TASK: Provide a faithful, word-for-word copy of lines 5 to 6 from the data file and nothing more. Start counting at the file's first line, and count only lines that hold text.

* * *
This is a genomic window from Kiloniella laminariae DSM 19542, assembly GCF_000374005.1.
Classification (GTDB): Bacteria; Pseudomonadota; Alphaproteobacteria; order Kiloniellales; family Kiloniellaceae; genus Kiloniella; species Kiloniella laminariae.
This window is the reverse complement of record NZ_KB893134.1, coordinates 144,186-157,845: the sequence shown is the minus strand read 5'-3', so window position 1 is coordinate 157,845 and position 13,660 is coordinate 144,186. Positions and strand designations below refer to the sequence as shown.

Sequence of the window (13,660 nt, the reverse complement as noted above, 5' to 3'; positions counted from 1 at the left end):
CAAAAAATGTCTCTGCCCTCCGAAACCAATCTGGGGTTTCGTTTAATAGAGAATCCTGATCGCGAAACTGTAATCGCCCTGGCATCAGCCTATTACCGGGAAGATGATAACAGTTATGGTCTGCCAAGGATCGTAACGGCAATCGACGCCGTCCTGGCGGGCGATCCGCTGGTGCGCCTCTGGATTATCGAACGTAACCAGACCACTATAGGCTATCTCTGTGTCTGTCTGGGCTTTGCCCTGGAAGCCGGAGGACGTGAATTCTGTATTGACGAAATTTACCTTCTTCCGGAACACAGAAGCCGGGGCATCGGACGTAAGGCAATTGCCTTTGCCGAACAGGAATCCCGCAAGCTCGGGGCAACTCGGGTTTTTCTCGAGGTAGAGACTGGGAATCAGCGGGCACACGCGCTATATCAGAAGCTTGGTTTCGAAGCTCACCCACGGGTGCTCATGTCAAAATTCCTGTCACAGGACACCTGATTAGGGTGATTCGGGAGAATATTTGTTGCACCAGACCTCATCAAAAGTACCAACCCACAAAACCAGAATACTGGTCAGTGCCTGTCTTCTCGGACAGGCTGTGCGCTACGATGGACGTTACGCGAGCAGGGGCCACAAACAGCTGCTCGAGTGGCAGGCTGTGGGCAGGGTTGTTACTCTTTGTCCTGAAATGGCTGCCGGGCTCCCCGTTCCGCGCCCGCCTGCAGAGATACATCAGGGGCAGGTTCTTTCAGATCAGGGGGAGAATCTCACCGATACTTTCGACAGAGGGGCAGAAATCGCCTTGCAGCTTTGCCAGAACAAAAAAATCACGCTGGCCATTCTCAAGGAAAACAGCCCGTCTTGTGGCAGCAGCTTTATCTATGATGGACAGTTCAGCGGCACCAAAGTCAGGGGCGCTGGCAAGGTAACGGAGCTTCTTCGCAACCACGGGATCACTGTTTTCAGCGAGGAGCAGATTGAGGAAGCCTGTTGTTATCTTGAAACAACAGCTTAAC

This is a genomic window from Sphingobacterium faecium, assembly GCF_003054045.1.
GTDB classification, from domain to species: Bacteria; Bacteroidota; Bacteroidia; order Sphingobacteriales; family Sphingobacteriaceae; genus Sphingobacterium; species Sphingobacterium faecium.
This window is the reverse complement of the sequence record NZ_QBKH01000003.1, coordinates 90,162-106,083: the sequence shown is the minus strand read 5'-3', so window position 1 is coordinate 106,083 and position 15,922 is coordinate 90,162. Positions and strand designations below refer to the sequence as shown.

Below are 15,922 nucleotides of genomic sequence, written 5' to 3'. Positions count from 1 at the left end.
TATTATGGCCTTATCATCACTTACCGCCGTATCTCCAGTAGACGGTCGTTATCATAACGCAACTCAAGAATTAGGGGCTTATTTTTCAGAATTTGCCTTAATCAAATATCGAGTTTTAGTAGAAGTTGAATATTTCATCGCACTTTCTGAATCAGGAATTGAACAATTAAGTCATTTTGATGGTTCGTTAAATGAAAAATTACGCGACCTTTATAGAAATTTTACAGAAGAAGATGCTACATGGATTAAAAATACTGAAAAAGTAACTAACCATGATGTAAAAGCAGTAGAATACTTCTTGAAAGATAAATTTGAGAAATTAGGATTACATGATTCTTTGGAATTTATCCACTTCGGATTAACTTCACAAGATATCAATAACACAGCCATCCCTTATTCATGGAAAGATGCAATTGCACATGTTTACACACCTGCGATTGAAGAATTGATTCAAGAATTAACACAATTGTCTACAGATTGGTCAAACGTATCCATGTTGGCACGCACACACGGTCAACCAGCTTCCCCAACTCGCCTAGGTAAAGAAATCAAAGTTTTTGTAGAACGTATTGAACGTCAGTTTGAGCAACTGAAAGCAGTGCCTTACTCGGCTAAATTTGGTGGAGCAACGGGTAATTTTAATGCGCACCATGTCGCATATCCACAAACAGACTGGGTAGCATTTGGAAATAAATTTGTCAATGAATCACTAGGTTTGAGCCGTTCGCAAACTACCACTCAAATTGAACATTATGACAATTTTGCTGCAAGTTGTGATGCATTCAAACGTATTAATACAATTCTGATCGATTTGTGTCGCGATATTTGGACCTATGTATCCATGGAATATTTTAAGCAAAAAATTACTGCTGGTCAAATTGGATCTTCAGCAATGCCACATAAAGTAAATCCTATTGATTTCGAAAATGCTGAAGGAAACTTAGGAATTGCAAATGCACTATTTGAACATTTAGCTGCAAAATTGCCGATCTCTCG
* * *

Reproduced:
CAAAAAATGTCTCTGCCCTCCGAAACCAATCTGGGGTTTCGTTTAATAGAGAATCCTGATCGCGAAACTGTAATCGCCCTGGCATCAGCCTATTACCGGGAAGATGATAACAGTTATGGTCTGCCAAGGATCGTAACGGCAATCGACGCCGTCCTGGCGGGCGATCCGCTGGTGCGCCTCTGGATTATCGAACGTAACCAGACCACTATAGGCTATCTCTGTGTCTGTCTGGGCTTTGCCCTGGAAGCCGGAGGACGTGAATTCTGTATTGACGAAATTTACCTTCTTCCGGAACACAGAAGCCGGGGCATCGGACGTAAGGCAATTGCCTTTGCCGAACAGGAATCCCGCAAGCTCGGGGCAACTCGGGTTTTTCTCGAGGTAGAGACTGGGAATCAGCGGGCACACGCGCTATATCAGAAGCTTGGTTTCGAAGCTCACCCACGGGTGCTCATGTCAAAATTCCTGTCACAGGACACCTGATTAGGGTGATTCGGGAGAATATTTGTTGCACCAGACCTCATCAAAAGTACCAACCCACAAAACCAGAATACTGGTCAGTGCCTGTCTTCTCGGACAGGCTGTGCGCTACGATGGACGTTACGCGAGCAGGGGCCACAAACAGCTGCTCGAGTGGCAGGCTGTGGGCAGGGTTGTTACTCTTTGTCCTGAAATGGCTGCCGGGCTCCCCGTTCCGCGCCCGCCTGCAGAGATACATCAGGGGCAGGTTCTTTCAGATCAGGGGGAGAATCTCACCGATACTTTCGACAGAGGGGCAGAAATCGCCTTGCAGCTTTGCCAGAACAAAAAAATCACGCTGGCCATTCTCAAGGAAAACAGCCCGTCTTGTGGCAGCAGCTTTATCTATGATGGACAGTTCAGCGGCACCAAAGTCAGGGGCGCTGGCAAGGTAACGGAGCTTCTTCGCAACCACGGGATCACTGTTTTCAGCGAGGAGCAGATTGAGGAAGCCTGTTGTTATCTTGAAACAACAGCTTAAC

This is a genomic window from Sphingobacterium faecium, assembly GCF_003054045.1.